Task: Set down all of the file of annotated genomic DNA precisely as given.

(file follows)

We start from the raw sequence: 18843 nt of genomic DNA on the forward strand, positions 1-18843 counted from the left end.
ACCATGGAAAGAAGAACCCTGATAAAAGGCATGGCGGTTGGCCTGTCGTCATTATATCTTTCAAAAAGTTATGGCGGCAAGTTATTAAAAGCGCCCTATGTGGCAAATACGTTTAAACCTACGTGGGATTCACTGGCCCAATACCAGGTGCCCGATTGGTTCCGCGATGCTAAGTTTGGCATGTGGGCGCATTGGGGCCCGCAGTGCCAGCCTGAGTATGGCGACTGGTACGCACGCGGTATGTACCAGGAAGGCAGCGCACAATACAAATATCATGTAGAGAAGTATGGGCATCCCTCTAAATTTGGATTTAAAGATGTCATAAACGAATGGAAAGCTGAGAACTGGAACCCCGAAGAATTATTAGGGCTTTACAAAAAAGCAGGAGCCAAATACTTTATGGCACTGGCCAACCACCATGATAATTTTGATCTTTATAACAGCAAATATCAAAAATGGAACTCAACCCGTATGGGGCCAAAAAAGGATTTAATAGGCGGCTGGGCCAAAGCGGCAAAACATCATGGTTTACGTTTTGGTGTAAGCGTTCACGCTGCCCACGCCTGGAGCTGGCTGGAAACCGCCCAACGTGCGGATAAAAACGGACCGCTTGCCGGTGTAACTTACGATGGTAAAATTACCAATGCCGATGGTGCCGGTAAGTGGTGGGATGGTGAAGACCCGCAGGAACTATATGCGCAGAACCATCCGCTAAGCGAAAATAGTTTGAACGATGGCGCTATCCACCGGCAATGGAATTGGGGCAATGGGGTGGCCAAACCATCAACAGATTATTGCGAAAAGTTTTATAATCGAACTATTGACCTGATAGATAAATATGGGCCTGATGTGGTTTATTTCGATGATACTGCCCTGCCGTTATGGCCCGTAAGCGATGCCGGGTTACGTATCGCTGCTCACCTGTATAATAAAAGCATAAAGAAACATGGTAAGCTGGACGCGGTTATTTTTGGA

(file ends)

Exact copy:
We start from the raw sequence: 18843 nt of genomic DNA on the forward strand, positions 1-18843 counted from the left end.
ACCATGGAAAGAAGAACCCTGATAAAAGGCATGGCGGTTGGCCTGTCGTCATTATATCTTTCAAAAAGTTATGGCGGCAAGTTATTAAAAGCGCCCTATGTGGCAAATACGTTTAAACCTACGTGGGATTCACTGGCCCAATACCAGGTGCCCGATTGGTTCCGCGATGCTAAGTTTGGCATGTGGGCGCATTGGGGCCCGCAGTGCCAGCCTGAGTATGGCGACTGGTACGCACGCGGTATGTACCAGGAAGGCAGCGCACAATACAAATATCATGTAGAGAAGTATGGGCATCCCTCTAAATTTGGATTTAAAGATGTCATAAACGAATGGAAAGCTGAGAACTGGAACCCCGAAGAATTATTAGGGCTTTACAAAAAAGCAGGAGCCAAATACTTTATGGCACTGGCCAACCACCATGATAATTTTGATCTTTATAACAGCAAATATCAAAAATGGAACTCAACCCGTATGGGGCCAAAAAAGGATTTAATAGGCGGCTGGGCCAAAGCGGCAAAACATCATGGTTTACGTTTTGGTGTAAGCGTTCACGCTGCCCACGCCTGGAGCTGGCTGGAAACCGCCCAACGTGCGGATAAAAACGGACCGCTTGCCGGTGTAACTTACGATGGTAAAATTACCAATGCCGATGGTGCCGGTAAGTGGTGGGATGGTGAAGACCCGCAGGAACTATATGCGCAGAACCATCCGCTAAGCGAAAATAGTTTGAACGATGGCGCTATCCACCGGCAATGGAATTGGGGCAATGGGGTGGCCAAACCATCAACAGATTATTGCGAAAAGTTTTATAATCGAACTATTGACCTGATAGATAAATATGGGCCTGATGTGGTTTATTTCGATGATACTGCCCTGCCGTTATGGCCCGTAAGCGATGCCGGGTTACGTATCGCTGCTCACCTGTATAATAAAAGCATAAAGAAACATGGTAAGCTGGACGCGGTTATTTTTGGA